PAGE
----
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Trump administration set to end ‘catch and release’ immigration policy next week

Then-CBP Commissioner Kevin K. McAleenan. (CBP/Released)
September 25, 2019

In a Monday announcement, Homeland Security Secretary Kevin McAleenan called for new immigration policies to that will precipitate the end of “catch and release” immigration policies.

In a press release, McAleenan said the DHS will end policies that allow migrant families to be released into the United States interior while they await immigration trials, as part of President Donald Trump’s overall efforts to end the “pull factors” that entice illegal immigration.

“This means that for family units, the largest demographic by volume arriving at the border this year, the court-mandated practice of catch and release, due to the inability of DHS to complete immigration proceedings with families detained together in custody, will have been mitigated,” McAleenan said. “This is a vital step in restoring the rule of law and integrity to our immigration system.”

“We recognize that one of the biggest contributing factors to this crisis is an issue we face domestically—and that is the weaknesses in our legal immigration framework,” McAleenan said Monday in remarks before the Council on Foreign Relations (CFR), which coincided with the DHS announcement.

The “catch and release” policy has been a major target of Trump’s criticism of existing U.S. immigration policies. In comments reported by Fox News during a June Senate hearing, McAleenan echoed concerns about “catch and release” and said 90 percent of migrants skipped their court date after being released, according to a DHS pilot program to keep track of released family units.

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The end of “catch and release” is also meant to coincide with new Migrant Protection Protocols that handle asylum claims.

“If migrant family units do not claim fear of return, they will be quickly returned to their country of origin, in close collaboration with Central American countries. If they do claim fear, they will generally be returned to Mexico,” the release explained.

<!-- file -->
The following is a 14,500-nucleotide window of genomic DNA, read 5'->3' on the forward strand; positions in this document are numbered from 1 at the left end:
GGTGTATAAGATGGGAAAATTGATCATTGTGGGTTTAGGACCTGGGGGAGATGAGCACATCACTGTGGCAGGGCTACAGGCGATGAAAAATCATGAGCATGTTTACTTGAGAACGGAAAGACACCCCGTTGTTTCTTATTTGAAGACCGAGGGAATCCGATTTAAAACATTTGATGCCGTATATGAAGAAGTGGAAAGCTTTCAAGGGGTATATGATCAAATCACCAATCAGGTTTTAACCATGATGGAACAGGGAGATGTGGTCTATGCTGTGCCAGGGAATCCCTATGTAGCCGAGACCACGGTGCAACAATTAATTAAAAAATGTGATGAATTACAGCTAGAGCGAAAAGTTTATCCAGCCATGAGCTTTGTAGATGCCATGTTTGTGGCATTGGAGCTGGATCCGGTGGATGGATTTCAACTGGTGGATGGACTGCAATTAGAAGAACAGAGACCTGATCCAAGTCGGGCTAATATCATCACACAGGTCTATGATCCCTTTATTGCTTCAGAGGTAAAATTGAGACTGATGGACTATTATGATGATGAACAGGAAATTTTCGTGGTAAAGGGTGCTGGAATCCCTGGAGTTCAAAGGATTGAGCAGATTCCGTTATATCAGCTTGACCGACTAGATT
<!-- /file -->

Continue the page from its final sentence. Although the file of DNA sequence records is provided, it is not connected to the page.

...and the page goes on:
The press release went on to say the DHS would implement new tools that “ensure effective immigration results without releasing family units into the U.S. interior” and implement “the Flores final rule” which will allow the DHS to detain migrant families together long enough for their immigration proceedings to take place.

McAleenan became the acting head of the DHS in April of this year. Trump announced McAleenan’s appointment shortly after he announced then-Homeland Security Secretary Kirstjen Nielsen would be vacating her position. It was not immediately clear if Nielsen was fired or if she resigned.

In his comments before the CFR, McAleenan said he became the acting Homeland Security Secretary before the height of an immigration crisis in May.

In May, border officials saw encountered 144,000 at the Southern border, including 58,000 border crossings in a single 24-hour period. Officials also saw 1,036 migrants, the largest single group ever apprehended,  attempting to cross in the El Paso border sector. Of those May apprehensions, some 72 percent were for unaccompanied children and family units.

“Today, I am pleased to report that daily arrivals are down 64 percent from the peak in May, and total enforcement actions for Central Americans arriving at the border have been reduced by over 70 percent,” he said.